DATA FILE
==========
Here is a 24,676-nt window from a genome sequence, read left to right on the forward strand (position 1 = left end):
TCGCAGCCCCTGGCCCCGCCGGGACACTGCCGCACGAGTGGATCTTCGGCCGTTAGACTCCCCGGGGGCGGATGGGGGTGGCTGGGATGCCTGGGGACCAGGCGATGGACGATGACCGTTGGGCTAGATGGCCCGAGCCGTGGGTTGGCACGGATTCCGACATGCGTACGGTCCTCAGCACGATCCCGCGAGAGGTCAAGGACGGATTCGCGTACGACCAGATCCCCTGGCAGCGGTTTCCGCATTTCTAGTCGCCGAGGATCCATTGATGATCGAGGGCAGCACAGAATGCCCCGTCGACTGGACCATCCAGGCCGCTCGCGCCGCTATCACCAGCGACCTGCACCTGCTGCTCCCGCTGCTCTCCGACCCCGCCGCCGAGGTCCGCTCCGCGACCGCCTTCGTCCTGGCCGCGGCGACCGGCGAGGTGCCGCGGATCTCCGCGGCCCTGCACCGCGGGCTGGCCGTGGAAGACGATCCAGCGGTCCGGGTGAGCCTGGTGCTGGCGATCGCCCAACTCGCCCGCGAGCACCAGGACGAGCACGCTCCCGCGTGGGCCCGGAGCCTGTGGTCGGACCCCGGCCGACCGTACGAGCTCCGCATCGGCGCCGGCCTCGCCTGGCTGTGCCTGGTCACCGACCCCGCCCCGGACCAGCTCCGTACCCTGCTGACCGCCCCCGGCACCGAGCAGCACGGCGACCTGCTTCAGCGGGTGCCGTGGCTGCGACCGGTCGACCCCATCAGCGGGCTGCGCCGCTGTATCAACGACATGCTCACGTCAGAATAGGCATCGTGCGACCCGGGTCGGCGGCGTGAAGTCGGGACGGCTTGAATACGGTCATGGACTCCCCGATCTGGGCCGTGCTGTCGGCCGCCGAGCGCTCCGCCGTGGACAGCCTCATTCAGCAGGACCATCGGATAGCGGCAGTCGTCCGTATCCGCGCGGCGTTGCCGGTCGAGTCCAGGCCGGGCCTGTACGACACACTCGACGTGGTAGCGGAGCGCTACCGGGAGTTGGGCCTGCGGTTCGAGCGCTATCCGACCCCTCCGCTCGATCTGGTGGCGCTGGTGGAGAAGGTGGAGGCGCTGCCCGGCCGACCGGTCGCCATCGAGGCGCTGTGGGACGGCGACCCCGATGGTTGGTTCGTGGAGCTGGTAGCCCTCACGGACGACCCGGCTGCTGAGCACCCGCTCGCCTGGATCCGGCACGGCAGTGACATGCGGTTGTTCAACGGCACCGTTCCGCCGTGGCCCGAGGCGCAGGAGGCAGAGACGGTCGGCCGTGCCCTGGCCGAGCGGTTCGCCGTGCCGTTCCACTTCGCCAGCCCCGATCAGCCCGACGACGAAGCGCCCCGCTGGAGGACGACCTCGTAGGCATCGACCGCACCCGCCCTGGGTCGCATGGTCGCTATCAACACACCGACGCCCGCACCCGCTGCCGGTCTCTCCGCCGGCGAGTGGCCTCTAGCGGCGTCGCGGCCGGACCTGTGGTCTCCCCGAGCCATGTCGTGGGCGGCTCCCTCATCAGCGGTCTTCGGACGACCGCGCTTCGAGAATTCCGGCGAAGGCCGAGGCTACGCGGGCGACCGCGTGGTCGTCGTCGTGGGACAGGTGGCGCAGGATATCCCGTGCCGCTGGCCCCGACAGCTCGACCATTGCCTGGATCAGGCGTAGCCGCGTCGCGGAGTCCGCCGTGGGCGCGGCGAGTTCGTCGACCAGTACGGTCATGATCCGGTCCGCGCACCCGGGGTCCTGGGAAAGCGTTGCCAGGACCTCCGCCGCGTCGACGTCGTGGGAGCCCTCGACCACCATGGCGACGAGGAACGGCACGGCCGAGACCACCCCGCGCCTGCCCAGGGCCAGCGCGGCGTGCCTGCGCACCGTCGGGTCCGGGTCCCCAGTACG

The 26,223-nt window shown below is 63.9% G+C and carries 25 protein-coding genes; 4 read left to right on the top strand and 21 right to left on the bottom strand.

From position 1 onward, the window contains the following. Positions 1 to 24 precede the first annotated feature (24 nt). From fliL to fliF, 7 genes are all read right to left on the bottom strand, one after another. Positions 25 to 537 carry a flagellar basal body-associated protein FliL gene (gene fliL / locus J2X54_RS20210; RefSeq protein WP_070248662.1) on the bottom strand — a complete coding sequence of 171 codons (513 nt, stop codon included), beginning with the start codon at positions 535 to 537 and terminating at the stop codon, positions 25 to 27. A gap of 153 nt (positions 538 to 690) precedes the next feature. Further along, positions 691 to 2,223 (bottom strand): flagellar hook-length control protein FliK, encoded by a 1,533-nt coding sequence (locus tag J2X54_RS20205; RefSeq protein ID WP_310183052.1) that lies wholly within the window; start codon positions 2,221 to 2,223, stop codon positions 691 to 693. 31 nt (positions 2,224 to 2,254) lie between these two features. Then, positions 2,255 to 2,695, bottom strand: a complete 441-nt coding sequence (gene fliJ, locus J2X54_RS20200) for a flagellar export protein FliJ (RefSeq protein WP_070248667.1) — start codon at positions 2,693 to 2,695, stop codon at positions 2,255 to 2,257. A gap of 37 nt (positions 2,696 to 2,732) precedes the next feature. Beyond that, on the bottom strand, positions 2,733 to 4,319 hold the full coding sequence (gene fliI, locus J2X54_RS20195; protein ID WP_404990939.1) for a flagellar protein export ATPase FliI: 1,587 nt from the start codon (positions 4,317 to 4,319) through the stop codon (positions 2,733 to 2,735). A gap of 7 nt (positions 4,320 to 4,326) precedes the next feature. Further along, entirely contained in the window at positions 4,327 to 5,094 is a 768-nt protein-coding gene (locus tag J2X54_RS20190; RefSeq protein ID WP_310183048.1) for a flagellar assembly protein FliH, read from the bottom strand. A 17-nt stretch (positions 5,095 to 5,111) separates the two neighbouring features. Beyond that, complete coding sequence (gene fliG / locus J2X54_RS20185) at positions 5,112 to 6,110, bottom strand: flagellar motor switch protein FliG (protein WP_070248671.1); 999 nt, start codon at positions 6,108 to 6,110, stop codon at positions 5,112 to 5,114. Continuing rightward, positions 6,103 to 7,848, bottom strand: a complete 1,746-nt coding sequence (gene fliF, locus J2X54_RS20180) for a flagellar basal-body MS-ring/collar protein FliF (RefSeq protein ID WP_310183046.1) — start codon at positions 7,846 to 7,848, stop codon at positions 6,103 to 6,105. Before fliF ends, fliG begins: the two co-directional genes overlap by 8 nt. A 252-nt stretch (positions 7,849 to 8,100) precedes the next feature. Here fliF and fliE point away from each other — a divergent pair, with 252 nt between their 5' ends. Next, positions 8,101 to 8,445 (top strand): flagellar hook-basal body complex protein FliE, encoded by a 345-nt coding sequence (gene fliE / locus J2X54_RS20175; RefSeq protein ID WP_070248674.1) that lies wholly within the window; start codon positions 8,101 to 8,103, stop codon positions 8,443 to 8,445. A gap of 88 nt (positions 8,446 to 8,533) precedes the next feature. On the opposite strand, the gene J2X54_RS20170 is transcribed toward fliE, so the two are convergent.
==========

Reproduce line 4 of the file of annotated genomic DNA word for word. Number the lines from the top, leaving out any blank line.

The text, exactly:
From position 1 onward, the window contains the following. Positions 1 to 24 precede the first annotated feature (24 nt). From fliL to fliF, 7 genes are all read right to left on the bottom strand, one after another. Positions 25 to 537 carry a flagellar basal body-associated protein FliL gene (gene fliL / locus J2X54_RS20210; RefSeq protein WP_070248662.1) on the bottom strand — a complete coding sequence of 171 codons (513 nt, stop codon included), beginning with the start codon at positions 535 to 537 and terminating at the stop codon, positions 25 to 27. A gap of 153 nt (positions 538 to 690) precedes the next feature. Further along, positions 691 to 2,223 (bottom strand): flagellar hook-length control protein FliK, encoded by a 1,533-nt coding sequence (locus tag J2X54_RS20205; RefSeq protein ID WP_310183052.1) that lies wholly within the window; start codon positions 2,221 to 2,223, stop codon positions 691 to 693. 31 nt (positions 2,224 to 2,254) lie between these two features. Then, positions 2,255 to 2,695, bottom strand: a complete 441-nt coding sequence (gene fliJ, locus J2X54_RS20200) for a flagellar export protein FliJ (RefSeq protein WP_070248667.1) — start codon at positions 2,693 to 2,695, stop codon at positions 2,255 to 2,257. A gap of 37 nt (positions 2,696 to 2,732) precedes the next feature. Beyond that, on the bottom strand, positions 2,733 to 4,319 hold the full coding sequence (gene fliI, locus J2X54_RS20195; protein ID WP_404990939.1) for a flagellar protein export ATPase FliI: 1,587 nt from the start codon (positions 4,317 to 4,319) through the stop codon (positions 2,733 to 2,735). A gap of 7 nt (positions 4,320 to 4,326) precedes the next feature. Further along, entirely contained in the window at positions 4,327 to 5,094 is a 768-nt protein-coding gene (locus tag J2X54_RS20190; RefSeq protein ID WP_310183048.1) for a flagellar assembly protein FliH, read from the bottom strand. A 17-nt stretch (positions 5,095 to 5,111) separates the two neighbouring features. Beyond that, complete coding sequence (gene fliG / locus J2X54_RS20185) at positions 5,112 to 6,110, bottom strand: flagellar motor switch protein FliG (protein WP_070248671.1); 999 nt, start codon at positions 6,108 to 6,110, stop codon at positions 5,112 to 5,114. Continuing rightward, positions 6,103 to 7,848, bottom strand: a complete 1,746-nt coding sequence (gene fliF, locus J2X54_RS20180) for a flagellar basal-body MS-ring/collar protein FliF (RefSeq protein ID WP_310183046.1) — start codon at positions 7,846 to 7,848, stop codon at positions 6,103 to 6,105. Before fliF ends, fliG begins: the two co-directional genes overlap by 8 nt. A 252-nt stretch (positions 7,849 to 8,100) precedes the next feature. Here fliF and fliE point away from each other — a divergent pair, with 252 nt between their 5' ends. Next, positions 8,101 to 8,445 (top strand): flagellar hook-basal body complex protein FliE, encoded by a 345-nt coding sequence (gene fliE / locus J2X54_RS20175; RefSeq protein ID WP_070248674.1) that lies wholly within the window; start codon positions 8,101 to 8,103, stop codon positions 8,443 to 8,445. A gap of 88 nt (positions 8,446 to 8,533) precedes the next feature. On the opposite strand, the gene J2X54_RS20170 is transcribed toward fliE, so the two are convergent.